I am a great fan of the mystery novels of Lindsey Davis, Steven Saylor and John Maddox Roberts, all set in pre 453 AD Rome. It was happenstance to dis..Show More »cover the first volume, Medicus, in Ruth Downie's new series about a military physician in Roman Britain at the beginning of Hadrian's rule. Our hero is a provincial, not a "city of Rome" plebeian or patrician. He comes with a set of personal problems, family and financial, that form a back drop to his motives and actions and shape his character as a reluctant hero. Terra Incognita is the second volume. Not quite as interesting as the first, it, nevertheless, develops the story line in a happy, somewhat predictable, and amusing fashion. There is intriguing detail about the customs of the British tribes and the Roman occupiers of this misty isle. It is increasingly easy to imagine our physician staying in Britain after the legions withdraw, a distant ancestor of, perhaps, a noble Saxon family. I look forward to future adventures of the medicus and his housekeeper. Good work Ms Downie.
[The author is known] This is the third of Ruth Downie's books, and it has maintained the same high standard. These are fun reading or listening as th..Show More »e case may be and I have all three on my mp3 player. I am awaiting the next installment. If you are a history, historical fiction or love things Roman, it is a great series, written with whit and a bit of irony.
This is the fourth book in the "Medicus" series. First I have to say one of the reasons I started this series was the narrator Simon Vance, ..Show More »I always enjoy his reading of a novel, especially historical novels. Each of these book are crime thrillers, set in the time of ancient Rome, during the reign of Emperor Hadrian. Also involving the invasion of the British Isles. I am a lover of historical novels and Ruth Downie does a wonderful job with her time lines and her story line. I would recommend, starting the series with book #1 "Medicus", to get the background on the characters, however each book can stand on it's own. I always find myself hating for each of these books to end. I also suggest, the anyone who has not listened to this narrator listen to a sample that Audible offers, then you will know if you like his style.(I suggest that will all books)
The series is moving right along with Tilla and Ruso diverted to a posting far away from the Emperor's planned itinerary... in order to run right into..Show More » the imperial procession. I think this outing features the best mystery of all the books and I'm delighted to say that my favorite character, Tila, is as delightful as ever. I did miss Albanus. Can't he somehow become attached to Ruso so he can stay where the action is? Valens makes a return performance as well as Ruso's arch enemy Mettelus. As always, the dialogue is humorous and the relationship between Tila and Ruso hasn't grown stale at all. It's at the heart of all the books.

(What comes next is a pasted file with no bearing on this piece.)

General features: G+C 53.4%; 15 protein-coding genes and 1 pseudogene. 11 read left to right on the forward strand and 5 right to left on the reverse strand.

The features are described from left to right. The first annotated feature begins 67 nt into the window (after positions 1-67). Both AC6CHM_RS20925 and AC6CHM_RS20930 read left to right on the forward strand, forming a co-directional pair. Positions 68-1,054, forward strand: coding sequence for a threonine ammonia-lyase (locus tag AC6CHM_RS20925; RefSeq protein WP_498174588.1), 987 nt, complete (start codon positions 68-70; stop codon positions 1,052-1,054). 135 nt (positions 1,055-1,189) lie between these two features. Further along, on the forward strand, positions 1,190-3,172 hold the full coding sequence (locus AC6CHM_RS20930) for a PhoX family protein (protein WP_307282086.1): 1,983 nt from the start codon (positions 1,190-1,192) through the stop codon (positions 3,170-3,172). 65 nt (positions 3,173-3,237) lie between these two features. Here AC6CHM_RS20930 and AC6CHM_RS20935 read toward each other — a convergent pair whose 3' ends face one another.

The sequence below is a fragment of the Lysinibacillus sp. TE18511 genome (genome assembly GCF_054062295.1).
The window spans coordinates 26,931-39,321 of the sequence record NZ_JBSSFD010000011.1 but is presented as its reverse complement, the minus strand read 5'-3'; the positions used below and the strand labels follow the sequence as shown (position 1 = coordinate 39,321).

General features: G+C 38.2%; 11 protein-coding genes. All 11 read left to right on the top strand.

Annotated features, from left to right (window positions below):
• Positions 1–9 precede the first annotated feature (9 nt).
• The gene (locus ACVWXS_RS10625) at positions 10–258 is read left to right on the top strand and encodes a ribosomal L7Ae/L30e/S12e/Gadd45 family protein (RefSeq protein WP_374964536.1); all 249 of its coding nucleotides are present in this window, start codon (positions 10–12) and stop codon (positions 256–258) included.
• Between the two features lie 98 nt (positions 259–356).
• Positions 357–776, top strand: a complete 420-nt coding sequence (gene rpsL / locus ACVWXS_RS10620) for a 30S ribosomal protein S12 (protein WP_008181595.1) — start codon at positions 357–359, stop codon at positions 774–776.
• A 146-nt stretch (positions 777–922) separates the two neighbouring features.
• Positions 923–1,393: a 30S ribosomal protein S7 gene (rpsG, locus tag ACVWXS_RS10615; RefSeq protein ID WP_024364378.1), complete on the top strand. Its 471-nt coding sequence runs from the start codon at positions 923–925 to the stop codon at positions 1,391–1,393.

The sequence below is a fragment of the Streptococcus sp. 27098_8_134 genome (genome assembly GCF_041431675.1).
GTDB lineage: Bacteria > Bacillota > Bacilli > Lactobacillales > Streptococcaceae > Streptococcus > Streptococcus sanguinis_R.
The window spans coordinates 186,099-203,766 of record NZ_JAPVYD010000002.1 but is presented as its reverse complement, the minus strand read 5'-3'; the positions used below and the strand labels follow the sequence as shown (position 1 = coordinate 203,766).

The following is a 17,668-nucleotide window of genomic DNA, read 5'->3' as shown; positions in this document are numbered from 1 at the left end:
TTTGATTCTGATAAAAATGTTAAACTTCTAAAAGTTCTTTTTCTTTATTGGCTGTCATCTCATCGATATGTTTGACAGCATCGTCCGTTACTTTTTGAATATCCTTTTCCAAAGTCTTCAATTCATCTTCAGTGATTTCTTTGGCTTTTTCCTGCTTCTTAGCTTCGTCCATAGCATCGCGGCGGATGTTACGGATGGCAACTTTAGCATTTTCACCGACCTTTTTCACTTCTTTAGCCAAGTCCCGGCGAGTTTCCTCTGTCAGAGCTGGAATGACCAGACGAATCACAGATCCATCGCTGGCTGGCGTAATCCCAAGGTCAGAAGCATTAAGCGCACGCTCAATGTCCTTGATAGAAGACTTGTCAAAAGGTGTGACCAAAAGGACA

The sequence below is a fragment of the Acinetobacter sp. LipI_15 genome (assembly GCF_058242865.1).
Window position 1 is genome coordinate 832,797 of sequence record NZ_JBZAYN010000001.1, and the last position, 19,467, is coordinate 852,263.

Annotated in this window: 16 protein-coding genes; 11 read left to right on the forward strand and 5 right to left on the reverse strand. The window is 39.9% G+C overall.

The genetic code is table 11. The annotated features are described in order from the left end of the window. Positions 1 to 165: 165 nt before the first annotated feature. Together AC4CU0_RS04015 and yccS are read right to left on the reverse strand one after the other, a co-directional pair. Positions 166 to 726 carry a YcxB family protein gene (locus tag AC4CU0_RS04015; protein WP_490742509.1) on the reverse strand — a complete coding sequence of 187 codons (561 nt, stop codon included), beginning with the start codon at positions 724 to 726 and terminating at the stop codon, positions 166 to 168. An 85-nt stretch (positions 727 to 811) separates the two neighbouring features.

All I can do is hope that Ruth Downie is busy working on the sixth in the series. She left us with a slight cliff hanger. Totally recommend.
This is book six in the Gaius Ruso series. This historical fiction series is best if it is read in order.
Ruso is a medical officer in the R..Show More »oman Legion stationed in Briton. He married a native Briton, Tila. In this story Ruso and Tila are caught in a conflict between the Romans and Britons. There is a rumor a body is buried in the Hadrian’s Wall. Ruso’s medical clerk is missing. A Briton boy is missing and the family is related to Tila. With the Britons teetering on the edge of rebellion, Ruso and Tila attempt to discover who took the boy.
The book is well written and meticulously researched. The plot spirals and bends enough to keep the reader’s attention. Downie continues to develop the key characters. Russo’s relationship with Tila matures. Russo evolves with each installment rather than remaining a static character. I appreciate Downie’s attention to detail both historical and human. I also enjoyed the dry British humor.
Simon Vance does a superb job narrating the book. Vance is a stage, film and TV actor who is also an award winning audiobook narrator. I always enjoy a book narrated by Vance.
This is book seven of the series. In this story Gaius Petraeus Ruso, his wife Tila and baby daughter Mara, have arrived in Rome from Britain. Forme..Show More »r Tribune Accius has offered Ruso the home and medical practice of a Doctor Kleitos. Kleitos has vanished. Horiatis Balbo, a patron of Kleitos’s is convinced someone is trying to poison him and only Kleitos’s mysterious medial prescription will protect him. Balbo suddenly dies. Ruso and Tila are trying to solve the mystery of Kleitos and Balbo.
The book is well written and the move to Rome adds a new excitement to the story. Downie, as always, provides a realistic view of ancient Rome and provides historical insight to the story. The characters feel real, the plot is complex and the suspense builds throughout the story. As with all Downie books there is a subtle dry humor which I enjoy. I am always amazed at the detail of Roman life that Downie works into her story. The squalid conditions and corruption that was Rome is vividly portrayed by Downie.
Simon Vance does an excellent job narrating the story. Vance is a British actor and award winning audiobook narrator.